Yesterday, four of my closest friends celebrated their first Mother's Day. Here's a shout out to Megan (baby Samantha, born June 2006), Amy (baby Niclas, born August 2006), Chris (baby Samuel, born November 2006), and Colleen (baby Megan, born April 2007). How great is that? Love you guys.
I spent yesterday thinking about my mom, who I love more fiercely than I can begin to tell you. My mom and I have always been ridiculously close. She was only 22 (nearly 23) when I was born, I was her second and last child. The baby. The girl. She has made me feel special and loved every day of my life. She's a blunt woman, not one who sugar coats things, but I always thought her candor was for my own good. (And looking back, I so hope I'm not delusional.) She shared her fabulous music taste with me, encouraged me to be a voracious reader, and gave me my uber-nerdy love of Sci-Fi.
In thinking about all the things my mom means to me, I can't help but think about all of the negative aspects of her life. The poor woman has had some trials. She was the third of six children and lost her mom to cancer when she was just 13 years old. Her dad was a deadbeat, and that's stating it kindly. He pretty much abandoned 5 of his 6 children (all under 18) when his wife died. And when he was around, well, he might as well not have been.
My mom had my brother Chris when she was just 17. She was alone, uneducated, and seemingly destined for a really lousy life. She's such a trooper, you guys. She got an apartment with her sister and worked her way out of poverty. Eventually, she got a good job at a local factory. For the first time in her life she had money enough where she could provide for herself, and of course, her son. When she was 21, she met my dad. As I told you before, they married a month later. He was recently divorced and had 10 and 11 year old boys. Nine months later, I was born. And our family was complete.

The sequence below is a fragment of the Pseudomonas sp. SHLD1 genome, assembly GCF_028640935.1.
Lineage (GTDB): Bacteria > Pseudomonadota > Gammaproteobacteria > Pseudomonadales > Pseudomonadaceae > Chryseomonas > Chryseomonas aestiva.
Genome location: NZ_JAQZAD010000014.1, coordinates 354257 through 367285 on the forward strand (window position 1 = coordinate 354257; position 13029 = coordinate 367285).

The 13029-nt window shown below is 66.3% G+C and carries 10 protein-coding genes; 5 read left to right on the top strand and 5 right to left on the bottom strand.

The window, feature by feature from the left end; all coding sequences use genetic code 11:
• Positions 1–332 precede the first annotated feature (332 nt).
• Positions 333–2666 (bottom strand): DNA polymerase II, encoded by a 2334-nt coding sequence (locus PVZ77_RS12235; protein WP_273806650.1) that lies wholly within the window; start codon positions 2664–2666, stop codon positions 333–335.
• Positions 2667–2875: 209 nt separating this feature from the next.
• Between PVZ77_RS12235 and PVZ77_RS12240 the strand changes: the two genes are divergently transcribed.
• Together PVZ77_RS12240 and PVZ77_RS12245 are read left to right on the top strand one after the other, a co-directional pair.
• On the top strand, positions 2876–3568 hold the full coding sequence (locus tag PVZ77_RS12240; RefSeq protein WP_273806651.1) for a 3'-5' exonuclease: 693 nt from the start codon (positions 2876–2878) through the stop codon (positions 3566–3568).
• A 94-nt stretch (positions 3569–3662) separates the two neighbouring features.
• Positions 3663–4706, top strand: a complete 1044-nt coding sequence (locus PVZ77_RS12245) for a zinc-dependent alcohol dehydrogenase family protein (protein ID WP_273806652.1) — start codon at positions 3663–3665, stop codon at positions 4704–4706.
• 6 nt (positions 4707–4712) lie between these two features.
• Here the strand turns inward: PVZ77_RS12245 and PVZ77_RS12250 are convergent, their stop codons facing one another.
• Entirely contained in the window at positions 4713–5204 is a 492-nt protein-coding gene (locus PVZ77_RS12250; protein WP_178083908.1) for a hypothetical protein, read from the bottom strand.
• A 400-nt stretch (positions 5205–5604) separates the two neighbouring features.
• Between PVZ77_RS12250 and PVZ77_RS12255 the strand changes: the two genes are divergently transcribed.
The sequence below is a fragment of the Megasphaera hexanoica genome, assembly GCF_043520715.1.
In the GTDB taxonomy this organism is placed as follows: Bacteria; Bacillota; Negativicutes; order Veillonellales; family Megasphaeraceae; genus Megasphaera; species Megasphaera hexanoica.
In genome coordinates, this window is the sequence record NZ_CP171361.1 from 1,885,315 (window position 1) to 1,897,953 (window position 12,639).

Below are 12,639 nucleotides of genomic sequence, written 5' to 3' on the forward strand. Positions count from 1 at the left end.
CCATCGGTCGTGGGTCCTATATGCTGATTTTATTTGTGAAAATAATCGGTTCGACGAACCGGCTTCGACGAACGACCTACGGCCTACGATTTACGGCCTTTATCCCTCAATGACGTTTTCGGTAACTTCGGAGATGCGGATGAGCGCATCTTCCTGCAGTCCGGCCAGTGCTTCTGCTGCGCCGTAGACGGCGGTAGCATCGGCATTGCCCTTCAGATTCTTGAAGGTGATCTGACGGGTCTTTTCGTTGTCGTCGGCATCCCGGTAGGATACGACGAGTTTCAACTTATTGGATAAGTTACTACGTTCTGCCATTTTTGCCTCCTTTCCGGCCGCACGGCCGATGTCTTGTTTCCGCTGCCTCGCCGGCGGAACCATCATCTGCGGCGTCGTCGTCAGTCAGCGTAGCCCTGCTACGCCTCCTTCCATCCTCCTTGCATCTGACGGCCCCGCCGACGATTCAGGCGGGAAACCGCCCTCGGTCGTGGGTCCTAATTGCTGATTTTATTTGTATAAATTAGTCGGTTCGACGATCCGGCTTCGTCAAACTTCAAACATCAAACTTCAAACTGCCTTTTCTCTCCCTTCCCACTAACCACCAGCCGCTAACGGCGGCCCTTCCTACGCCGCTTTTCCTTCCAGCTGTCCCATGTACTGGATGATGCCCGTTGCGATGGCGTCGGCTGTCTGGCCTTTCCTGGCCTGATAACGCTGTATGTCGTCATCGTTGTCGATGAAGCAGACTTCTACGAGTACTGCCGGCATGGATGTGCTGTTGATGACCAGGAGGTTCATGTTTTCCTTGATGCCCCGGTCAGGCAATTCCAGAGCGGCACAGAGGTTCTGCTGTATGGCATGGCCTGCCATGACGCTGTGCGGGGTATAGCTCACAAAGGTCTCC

I grew up thinking that family was the most important thing. We were a collective. United. Always looking out for each other. In particular, I always felt protective of my mom. I remember when I had heard a woman say something revolting about her, I flew off the handle. I told her she was a horrible person and would never be welcome in my family's home again. I was 16, and obviously opinionated. When my eldest brother was preparing to remarry, his wife-to-be (who is one of the worst people I know) told him not to invite my mom because she wasn't his real mom and she was a white-trash factory worker. (As I said before, my mom's been his step-mom since he was 11 and his mother passed away when he was 19.) I railed at my brother, told him how terrible he was to a woman who had sacrificed for him, and always offered him love without trying to replace his mom. I also said I would not be part of a wedding where my mom was being disrespected for no reason. Fortunately he offered my mom a sincere apology, so the situation was temporarily resolved.
I am still my mom's biggest fan. (Don't mess with her, man. I so mean it.) Now that I'm married and thinking about my own future, I hope that I can continue to build her up and advocate for her. She's such a good person and she doesn't even realize it. And I hope, if the situation arises, someone in my life will advocate for me.
I love you, mom. Happy Mother's Day.